There were no lights.

Wade Stanwell dropped his throwing arm to his side and listened. 


“Hey guys . . . listen.” They stopped all motion and turned toward Wade. 


“To what?” asked Chip Meadows—not sullenly, but not with excitement either.

“What’s up?” asked Colin Banner, and his question was repeated by the other two—Joel Siegel and Finlay Camden.

“That’s just it,” spoke Wade quietly, while the others slowly moved closer, “nothing—absolutely nothing—no birds, no people, no cars, no animals; isn’t it amazing?”  

As boys ten and eleven often do, they asked “So what?”

“I dunno—I think it’s really neat . . . like we’re the only guys alive . . . in the whole world; but it’s our world.”

His face formed a look of puzzlement. Wade was eleven, almost twelve—in March. He was also the tallest of the boys by a few inches or more.

His size, added to his age, made his buddies listen to him before any of the others—and they were doing it again now. 

Following some initial muttering, as well as a few shrugs, all the boys stood very still and just listened.

Absolute silence. 

Now that the wind had stopped, the torrents of snow were falling straight down, wrapping the dimming points of light from the street lamps in vague shifting shapes of grayish gold. 

Johnny Saxon said very softly, “This is really creepy.” 

The others began to look around and realize that there was absolutely no sound.

Joel Siegel almost whispered, “There aren’t even any cars on Royal Way—and it’s really a Highway, Highway 2.”

Danny dropped the snow from both hands and skittered into the white shroud of falling snow toward the corner.

“Nothingeither way.” he shouted. 

Danny was invisible to his friends. It was as if space was partially devouring his voice, aided by the relentless assault of the snow; heavy snow, that cascaded down between him and his pals.

“Both ways?” yelled Chip. He could feel the cold from the falling snow on his knitted brows. 

“But it’s the Highway.” yelled Colin.

Suddenly, Wade sensed a band of uneasiness winding around him and his mates.

“Ah well,” laughing, “probably a pileup—or a stuck traffic light or something.”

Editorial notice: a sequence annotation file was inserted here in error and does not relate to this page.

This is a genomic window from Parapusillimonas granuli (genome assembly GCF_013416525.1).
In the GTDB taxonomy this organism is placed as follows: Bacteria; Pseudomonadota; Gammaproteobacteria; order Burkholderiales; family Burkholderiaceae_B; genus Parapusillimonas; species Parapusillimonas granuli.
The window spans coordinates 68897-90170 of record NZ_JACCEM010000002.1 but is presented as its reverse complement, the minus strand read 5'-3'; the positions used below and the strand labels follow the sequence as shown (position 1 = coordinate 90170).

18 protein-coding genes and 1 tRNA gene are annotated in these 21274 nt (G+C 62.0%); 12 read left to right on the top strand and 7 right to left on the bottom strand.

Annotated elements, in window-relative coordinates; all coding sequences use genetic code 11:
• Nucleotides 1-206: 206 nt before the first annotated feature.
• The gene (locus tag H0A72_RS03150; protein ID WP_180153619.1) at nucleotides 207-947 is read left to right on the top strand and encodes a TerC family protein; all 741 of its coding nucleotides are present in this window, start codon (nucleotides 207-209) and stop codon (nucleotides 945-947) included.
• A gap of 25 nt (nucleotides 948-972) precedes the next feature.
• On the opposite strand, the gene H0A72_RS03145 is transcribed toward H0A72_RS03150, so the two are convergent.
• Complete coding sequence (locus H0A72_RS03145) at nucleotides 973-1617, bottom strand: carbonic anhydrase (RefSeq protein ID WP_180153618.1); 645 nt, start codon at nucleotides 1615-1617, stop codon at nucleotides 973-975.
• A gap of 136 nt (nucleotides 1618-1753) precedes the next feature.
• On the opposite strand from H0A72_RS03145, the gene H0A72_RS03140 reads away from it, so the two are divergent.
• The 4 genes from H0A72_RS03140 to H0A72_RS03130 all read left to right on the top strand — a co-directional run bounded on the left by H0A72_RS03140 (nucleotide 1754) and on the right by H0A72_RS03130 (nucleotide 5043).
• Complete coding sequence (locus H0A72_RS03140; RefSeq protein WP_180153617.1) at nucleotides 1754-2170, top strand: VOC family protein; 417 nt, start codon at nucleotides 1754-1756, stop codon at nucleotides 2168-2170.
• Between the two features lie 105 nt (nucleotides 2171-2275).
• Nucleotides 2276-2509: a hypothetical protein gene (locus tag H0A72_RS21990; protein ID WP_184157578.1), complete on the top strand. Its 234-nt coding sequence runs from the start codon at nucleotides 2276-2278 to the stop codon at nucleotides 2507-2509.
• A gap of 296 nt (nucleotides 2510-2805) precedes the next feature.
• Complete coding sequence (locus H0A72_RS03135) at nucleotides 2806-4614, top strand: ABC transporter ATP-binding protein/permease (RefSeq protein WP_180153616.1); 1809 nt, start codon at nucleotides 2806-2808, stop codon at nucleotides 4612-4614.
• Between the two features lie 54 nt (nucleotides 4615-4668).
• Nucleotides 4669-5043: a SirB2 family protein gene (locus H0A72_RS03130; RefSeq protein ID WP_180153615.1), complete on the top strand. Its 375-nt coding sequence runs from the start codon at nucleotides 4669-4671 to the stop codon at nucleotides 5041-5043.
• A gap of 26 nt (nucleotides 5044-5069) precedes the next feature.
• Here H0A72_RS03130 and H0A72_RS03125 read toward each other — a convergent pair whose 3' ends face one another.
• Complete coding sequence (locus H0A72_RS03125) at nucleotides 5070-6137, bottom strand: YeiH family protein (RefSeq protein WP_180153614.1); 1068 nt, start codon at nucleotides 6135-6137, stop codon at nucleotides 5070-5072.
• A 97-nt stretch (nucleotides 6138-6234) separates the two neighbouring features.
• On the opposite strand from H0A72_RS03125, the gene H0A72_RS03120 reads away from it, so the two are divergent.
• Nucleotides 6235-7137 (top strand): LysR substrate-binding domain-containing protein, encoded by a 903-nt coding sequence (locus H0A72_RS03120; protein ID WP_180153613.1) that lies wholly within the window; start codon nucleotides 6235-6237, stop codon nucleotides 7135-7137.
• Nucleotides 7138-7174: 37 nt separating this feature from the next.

However, he realized immediately that his laughter had done nothing to halt the spread of that uneasiness. In fact, he quickly came to believe that each passing moment of utter stillness only magnified the nameless dread that had suddenly seized the souls of each of his friends. 

Danny’s voice filtered through the concealing storm, “There just aren’t even any lights—anywhere . . .  just street lights.” The other boys turned in slow circles of surprise as they realized that all the houses they could make out in the blizzard, were dark.

“Look,” urged Finlay, with fear hanging in his voice, “there’s no lights in the States either.”

 The boys stood stock-still. 

The wind returned. In seconds, it was howling and gusting in a manner that obscured all view of anything beyond ten feet. A white vertical shroud of snow smothered any suggestion of light—if there were any lights.

Colin disappeared into the blizzard to join Danny at the corner. 

Wade turned to Finlay and Chip, who were now becoming human mobiles in white. 

Just as he was about to speak, Wade’s eyes caught the moving shadow of something edging closer to them from the river-end of Water Street. 

Then Johnny Saxon saw it.

He jumped behind Matt’s size and peered around in the direction of whatever it was that was slowly advancing on their position. 

The winds were reaching terrifying speeds. Snow was pummeling them from all sides. Finlay, the second tallest of the boys, moved to Wade’s side.

“What do you think it is Wade?” His tone was empty of fear, but full of curiosity.

Wade, on the other hand, felt some strange gnawing in his stomach. His brain ordered his defenses to red alert and he prepared to defend himself and his friends against whatever this rapidly mushrooming menace might be. 

He quickly looked over his shoulder in the direction of Danny and Colin, where he saw only more snow.

Whatever light there had been from the streetlights was rapidly disappearing. The one directly in front of Billy Brimsek’s house vanished.

The lights at the corner with Highway 2—as well as any sign of Colin and Danny—had been swallowed by the frightening increase of snow. 

Matt suddenly felt a grab on his left arm as Johnny Saxon gripped him and pointed in the direction of the river which was also in the direction of the now continually expanding humongous mass that was projected as a glowing menace onto the sheets of snow as it loomed even larger—and closer.


End of Chapter One

© Copyright 2018 Nicholas Cochran. All rights reserved.